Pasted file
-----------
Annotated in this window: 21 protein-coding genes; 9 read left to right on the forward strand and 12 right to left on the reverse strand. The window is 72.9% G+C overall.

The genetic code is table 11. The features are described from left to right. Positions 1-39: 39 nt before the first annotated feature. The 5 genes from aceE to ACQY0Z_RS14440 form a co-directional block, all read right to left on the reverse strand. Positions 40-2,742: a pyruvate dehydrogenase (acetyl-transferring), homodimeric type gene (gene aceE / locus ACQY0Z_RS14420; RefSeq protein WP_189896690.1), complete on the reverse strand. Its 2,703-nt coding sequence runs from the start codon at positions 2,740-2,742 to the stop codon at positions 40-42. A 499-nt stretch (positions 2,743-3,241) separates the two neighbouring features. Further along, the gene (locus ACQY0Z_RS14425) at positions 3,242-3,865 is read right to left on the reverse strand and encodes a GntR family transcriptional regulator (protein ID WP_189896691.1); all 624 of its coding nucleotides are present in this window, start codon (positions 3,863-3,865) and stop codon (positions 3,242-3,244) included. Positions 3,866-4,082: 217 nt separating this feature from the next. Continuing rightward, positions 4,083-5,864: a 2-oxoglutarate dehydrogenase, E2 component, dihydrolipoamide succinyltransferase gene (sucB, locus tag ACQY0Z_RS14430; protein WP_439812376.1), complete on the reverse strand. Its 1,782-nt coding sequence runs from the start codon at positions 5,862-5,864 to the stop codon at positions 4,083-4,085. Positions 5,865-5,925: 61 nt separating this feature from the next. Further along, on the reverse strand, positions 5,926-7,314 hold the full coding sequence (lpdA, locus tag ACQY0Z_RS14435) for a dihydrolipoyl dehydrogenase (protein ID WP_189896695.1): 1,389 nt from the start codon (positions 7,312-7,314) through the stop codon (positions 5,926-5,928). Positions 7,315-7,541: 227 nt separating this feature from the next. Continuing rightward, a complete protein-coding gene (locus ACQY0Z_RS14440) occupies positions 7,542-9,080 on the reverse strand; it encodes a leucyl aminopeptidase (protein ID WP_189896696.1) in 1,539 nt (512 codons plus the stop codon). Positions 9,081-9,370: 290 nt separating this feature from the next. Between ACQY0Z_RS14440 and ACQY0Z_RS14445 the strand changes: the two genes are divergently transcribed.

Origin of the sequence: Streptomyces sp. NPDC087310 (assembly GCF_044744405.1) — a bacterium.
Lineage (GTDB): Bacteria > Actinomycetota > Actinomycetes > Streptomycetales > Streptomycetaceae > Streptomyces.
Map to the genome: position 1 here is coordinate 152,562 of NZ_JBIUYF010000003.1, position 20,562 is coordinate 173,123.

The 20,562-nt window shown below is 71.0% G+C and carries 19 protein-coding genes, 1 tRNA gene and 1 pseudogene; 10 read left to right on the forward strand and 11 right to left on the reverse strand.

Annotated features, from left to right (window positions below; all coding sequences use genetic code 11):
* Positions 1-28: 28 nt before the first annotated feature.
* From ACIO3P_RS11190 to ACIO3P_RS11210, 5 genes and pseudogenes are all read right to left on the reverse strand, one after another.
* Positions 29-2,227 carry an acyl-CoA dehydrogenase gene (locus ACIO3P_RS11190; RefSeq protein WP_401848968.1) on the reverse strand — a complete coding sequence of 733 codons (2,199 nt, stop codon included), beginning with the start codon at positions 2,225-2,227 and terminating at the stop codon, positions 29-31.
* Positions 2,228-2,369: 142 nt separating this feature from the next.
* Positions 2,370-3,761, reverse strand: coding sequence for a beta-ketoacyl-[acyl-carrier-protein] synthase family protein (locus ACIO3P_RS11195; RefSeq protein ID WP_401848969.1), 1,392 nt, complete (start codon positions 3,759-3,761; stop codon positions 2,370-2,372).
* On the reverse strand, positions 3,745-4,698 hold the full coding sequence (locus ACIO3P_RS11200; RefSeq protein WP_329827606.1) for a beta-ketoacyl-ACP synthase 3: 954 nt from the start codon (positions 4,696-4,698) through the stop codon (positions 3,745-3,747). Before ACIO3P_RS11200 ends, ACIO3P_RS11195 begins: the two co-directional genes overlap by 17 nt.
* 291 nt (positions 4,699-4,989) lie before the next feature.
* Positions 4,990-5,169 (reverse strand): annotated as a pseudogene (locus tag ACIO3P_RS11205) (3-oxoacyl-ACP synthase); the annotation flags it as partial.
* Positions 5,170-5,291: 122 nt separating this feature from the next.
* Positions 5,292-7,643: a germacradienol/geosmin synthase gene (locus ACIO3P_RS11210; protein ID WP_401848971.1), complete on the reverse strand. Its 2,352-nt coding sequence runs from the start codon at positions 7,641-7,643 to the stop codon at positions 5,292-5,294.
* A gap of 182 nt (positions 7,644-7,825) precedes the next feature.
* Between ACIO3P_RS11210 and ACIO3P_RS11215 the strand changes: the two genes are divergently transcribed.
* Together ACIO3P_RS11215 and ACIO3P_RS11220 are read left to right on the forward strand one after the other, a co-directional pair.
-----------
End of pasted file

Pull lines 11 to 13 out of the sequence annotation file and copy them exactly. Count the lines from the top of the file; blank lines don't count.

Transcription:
* Positions 2,228-2,369: 142 nt separating this feature from the next.
* Positions 2,370-3,761, reverse strand: coding sequence for a beta-ketoacyl-[acyl-carrier-protein] synthase family protein (locus ACIO3P_RS11195; RefSeq protein ID WP_401848969.1), 1,392 nt, complete (start codon positions 3,759-3,761; stop codon positions 2,370-2,372).
* On the reverse strand, positions 3,745-4,698 hold the full coding sequence (locus ACIO3P_RS11200; RefSeq protein WP_329827606.1) for a beta-ketoacyl-ACP synthase 3: 954 nt from the start codon (positions 4,696-4,698) through the stop codon (positions 3,745-3,747). Before ACIO3P_RS11200 ends, ACIO3P_RS11195 begins: the two co-directional genes overlap by 17 nt.